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Case Closed, Asian Pivot, Frozen Zoo


Israeli soldier jailed for 18 months for killing Palestinian attacker

BBC, February 21st 2017

Recap:

Capping off a high-profile case that divided a country, an Israeli soldier who killed a wounded Palestinian attacker has been sentenced to 18 months in prison with a year's probation and a demotion in rank [1].

The Context:

  • Sargent Elor Azaria was found guilty of manslaughter for killing wounded Palestinian attacker Abdul Fatah al-Sharif in Hebron last March. Azaria killed the injured assailant at close range minutes after the terrorist lunged at IDF soldiers with a knife.

  • Azaria said he killed al-Sharif out of fear that he might have been wearing an explosive vest though a video of the incident revealed no immediate danger. An Israeli military court determined that Azaria acted with the intent to kill [2].

  • Manslaughter carries a sentence of up to 20 years in prison though prosecutors sought a three to five year sentence since the incident took place in an active combat situation [3]. Sharif's father sought a life sentence for Azaria [4].

  • Education Minister Naftali Bennett immediately called for Azaria’s pardon [5] and Israeli Prime Minister Benjamin Netanyahu said he would support a pardon as well. Yesh Atid MK Ofer Shelah warned that “an immediate pardon would make a mockery of the system of commands and laws of the army,” and urged politicians to let Azaria serve out his sentence.

  • Human Rights Watch welcomed the decision for sending “an important message about reining in excessive use of force [6]” although former Peace Now head Yariv Oppenheim rebuked the verdict as “embarrassing in its leniency [7].”

Conversation Points:

  • Does the court’s ruling highlight or discredit Israel’s judiciary system?

  • Is Israel’s mandatory army service a reason to soften a punishment for those breaking the IDF code of conduct?

  • Is it appropriate for politicians to weigh in on court proceedings?

Israeli Prime Minister Netanyahu: We are pivoting toward Asia

Leslie Shaffer, CNBC, February 21st 2017

Recap:

In the first visit to Singapore by an Israeli head of state in three decades, Prime Minister Netanyahu said that Israel is pursuing greater ties across Asia “in a very clear and purposeful way."

The Context:

  • Israeli-Asian commercial, technological and diplomatic ties are on the upswing despite Israel’s deteriorating relations with Europe, currently Israel’s largest trading partner.

  • A Singaporean-Israeli development fund has already bankrolled 150 projects and Singapore currently acts as a hub for Israelis dealing with Indonesia and Malaysia, countries Israel does not have formal ties with. Singapore is home to a 2,500 person Iraqi Jewish community that dates back almost two centuries [8]. Israel helped build the Singapore Armed Forces after its independence in 1965 [9].

  • Israel and China are currently negotiating a free trade agreement and have reached a deal to allow 6,000 Chinese workers into Israel to help with housing construction. Israel and China are also developing a railway that will allow cargo to unload in Eilat on the Red Sea and travel by train to the port of Ashdod on the Mediterranean [10]. China now accounts for a third of Israel’s total trade.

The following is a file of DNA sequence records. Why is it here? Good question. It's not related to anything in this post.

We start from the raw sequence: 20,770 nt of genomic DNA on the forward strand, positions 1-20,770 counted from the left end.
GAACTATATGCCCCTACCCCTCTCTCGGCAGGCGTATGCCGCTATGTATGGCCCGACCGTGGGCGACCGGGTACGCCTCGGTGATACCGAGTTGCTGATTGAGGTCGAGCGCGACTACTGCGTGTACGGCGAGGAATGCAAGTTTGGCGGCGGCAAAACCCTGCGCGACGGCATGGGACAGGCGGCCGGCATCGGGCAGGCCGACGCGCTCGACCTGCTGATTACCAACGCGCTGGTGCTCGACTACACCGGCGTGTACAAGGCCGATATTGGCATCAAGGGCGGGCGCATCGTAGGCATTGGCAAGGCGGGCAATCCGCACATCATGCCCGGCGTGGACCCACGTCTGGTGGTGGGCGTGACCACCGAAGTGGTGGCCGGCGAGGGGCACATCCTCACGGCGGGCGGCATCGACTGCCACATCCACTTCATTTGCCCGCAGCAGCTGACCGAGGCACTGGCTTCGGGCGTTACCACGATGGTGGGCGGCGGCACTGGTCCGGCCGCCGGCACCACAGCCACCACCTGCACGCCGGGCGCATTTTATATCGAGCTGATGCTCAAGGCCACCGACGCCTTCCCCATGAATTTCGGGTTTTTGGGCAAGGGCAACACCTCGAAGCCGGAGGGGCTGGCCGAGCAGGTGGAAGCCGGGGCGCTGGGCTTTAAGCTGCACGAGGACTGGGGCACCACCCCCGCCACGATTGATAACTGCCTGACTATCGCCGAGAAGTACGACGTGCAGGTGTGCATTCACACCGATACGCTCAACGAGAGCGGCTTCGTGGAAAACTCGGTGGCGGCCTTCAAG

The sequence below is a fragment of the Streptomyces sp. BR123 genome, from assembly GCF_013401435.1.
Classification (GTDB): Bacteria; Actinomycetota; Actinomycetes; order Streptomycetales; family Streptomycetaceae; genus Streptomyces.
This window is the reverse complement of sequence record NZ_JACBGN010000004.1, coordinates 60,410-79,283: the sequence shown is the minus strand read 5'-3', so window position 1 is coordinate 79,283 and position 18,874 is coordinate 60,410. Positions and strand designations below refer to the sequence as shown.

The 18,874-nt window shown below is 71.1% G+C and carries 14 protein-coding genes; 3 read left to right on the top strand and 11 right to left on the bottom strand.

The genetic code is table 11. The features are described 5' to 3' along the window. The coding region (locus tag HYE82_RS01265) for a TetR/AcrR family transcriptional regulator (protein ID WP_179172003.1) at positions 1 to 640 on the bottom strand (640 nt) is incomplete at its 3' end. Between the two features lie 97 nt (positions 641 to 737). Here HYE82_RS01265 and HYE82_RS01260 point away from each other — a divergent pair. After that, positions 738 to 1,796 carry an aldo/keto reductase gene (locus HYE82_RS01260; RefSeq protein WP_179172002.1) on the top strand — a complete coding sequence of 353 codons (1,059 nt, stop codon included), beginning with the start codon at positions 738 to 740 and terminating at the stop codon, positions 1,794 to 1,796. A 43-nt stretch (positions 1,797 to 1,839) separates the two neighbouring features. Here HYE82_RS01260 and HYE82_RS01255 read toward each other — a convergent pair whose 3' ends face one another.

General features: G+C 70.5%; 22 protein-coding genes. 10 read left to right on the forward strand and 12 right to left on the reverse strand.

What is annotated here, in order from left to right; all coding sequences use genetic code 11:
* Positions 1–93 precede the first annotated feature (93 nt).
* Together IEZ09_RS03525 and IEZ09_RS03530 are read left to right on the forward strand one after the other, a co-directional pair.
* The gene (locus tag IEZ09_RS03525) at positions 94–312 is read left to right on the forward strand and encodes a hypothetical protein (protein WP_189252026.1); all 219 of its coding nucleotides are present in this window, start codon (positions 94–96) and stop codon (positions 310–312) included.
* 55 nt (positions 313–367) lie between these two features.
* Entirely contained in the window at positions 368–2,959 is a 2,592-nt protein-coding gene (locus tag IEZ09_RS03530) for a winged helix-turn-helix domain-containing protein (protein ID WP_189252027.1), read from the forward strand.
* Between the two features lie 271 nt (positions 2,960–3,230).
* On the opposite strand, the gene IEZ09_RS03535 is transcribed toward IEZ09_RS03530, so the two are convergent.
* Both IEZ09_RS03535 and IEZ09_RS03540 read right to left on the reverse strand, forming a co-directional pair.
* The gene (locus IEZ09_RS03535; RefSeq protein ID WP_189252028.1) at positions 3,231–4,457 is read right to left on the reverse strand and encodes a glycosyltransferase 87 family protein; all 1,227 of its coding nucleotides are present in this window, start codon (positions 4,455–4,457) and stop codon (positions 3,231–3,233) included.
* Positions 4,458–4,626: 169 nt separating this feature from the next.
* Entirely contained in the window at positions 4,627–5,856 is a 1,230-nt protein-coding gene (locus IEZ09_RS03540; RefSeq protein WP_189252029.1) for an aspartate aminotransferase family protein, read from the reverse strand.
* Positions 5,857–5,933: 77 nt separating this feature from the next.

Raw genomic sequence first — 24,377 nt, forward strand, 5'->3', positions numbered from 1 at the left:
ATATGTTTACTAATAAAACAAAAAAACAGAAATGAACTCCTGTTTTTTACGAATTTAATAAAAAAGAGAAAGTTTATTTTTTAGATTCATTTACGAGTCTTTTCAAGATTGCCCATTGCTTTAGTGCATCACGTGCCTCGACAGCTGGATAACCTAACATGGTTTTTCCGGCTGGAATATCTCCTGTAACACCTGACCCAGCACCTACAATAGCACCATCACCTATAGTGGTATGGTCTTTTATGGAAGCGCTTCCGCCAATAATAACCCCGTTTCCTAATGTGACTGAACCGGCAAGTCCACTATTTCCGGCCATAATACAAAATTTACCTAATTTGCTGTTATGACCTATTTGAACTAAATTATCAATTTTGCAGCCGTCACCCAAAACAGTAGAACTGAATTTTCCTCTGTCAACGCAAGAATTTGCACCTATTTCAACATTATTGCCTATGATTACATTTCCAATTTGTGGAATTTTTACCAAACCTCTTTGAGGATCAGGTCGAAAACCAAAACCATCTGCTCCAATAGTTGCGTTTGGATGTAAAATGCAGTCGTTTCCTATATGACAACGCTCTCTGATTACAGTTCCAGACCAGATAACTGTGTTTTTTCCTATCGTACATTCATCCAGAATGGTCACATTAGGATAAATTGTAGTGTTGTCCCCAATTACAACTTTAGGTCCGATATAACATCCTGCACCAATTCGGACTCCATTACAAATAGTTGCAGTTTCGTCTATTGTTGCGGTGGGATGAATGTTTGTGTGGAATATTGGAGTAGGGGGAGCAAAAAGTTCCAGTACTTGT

• India and Israel have long-standing, albeit reserved, economic ties and India is one of Israel’s largest customers for military equipment. In a significant diplomatic shift, India has recently started to abstain from anti-Israel votes at the United Nations, rather than vote in favor [11].

Conversation Points:

  • Might the stigma of cooperating with the Jewish state subside if more countries overtly engage with Israel?

  • Will Israel’s deepening relations with African and Asian states improve its standing at the United Nations?

  • Should Israel seek to lessen its dependence on Europe or devote the time and resources necessary to mend those relationships?

‘Frozen zoo’ preserves DNA of animals at risk of extinction

Viva Sarah Press, Israel21c, February 16th 2017

Recap:

Veterinarians at the Tel Aviv-Ramat Gan Safari are using innovative techniques to create a DNA tissue bank for animals on the brink of extinction.

The Context:

  • The Ark of Life is a frozen zoo encompassing animal DNA samples stored at -196 degrees Celsius.

  • Veterinarians take tissue samples from all animals that check into the Wildlife Hospital and store them in liquid nitrogen tanks. Each gene collected at the Safari in Ramat Gan is duplicated and sent for safe keeping in Berlin as well.

  • DNA samples can be stored for 3,000 years and are intended to reproduce extinct species of animals or reproduce organs for transplants.

  • The Ark of Life is the first of its kind in the Middle East and third in the world. The Wildlife Hospital at the Ramat Gan Safari treats 4,000 animals and birds annually.

Conversation Points:

  • Are human DNA depositories next?

  • Are there ethical differences between restoring an extinct animal and resurrecting a dead human?

Notes:

  1. Hebron Shooter Sentenced to 18 Months for Shooting Wounded Palestinian Attacker, Gili Cohen, Haaretz, February 21st 2017

  2. Ibid.

  3. Ibid.

  4. Elor Azaria gets 18 months for killing Palestinian Al Jazeera, February 21st 2017

  5. BENNETT CALLS FOR AZARIA TO BE IMMEDIATELY PARDONED, Jerusalem Post, February 21st 2017

  6. Hebron shooter Elor Azaria sentenced to 18 months in prison, Ilan Ben Zion, Judah Ari Gross, Times of Israel, February 21st 2017

  7. Ibid.

  8. “ISRAEL IS CLEARLY PIVOTING TO ASIA, NETANYAHU ANNOUNCES IN SINGAPORE, Herb Keinon, Jerusalem Post, February 21st 2017

  9. Ibid.

  10. Israel Strengthens Asia Links as European Ties Fray, Frida Ghitis, World Politics Review, January 21st 2016

  11. Ibid.


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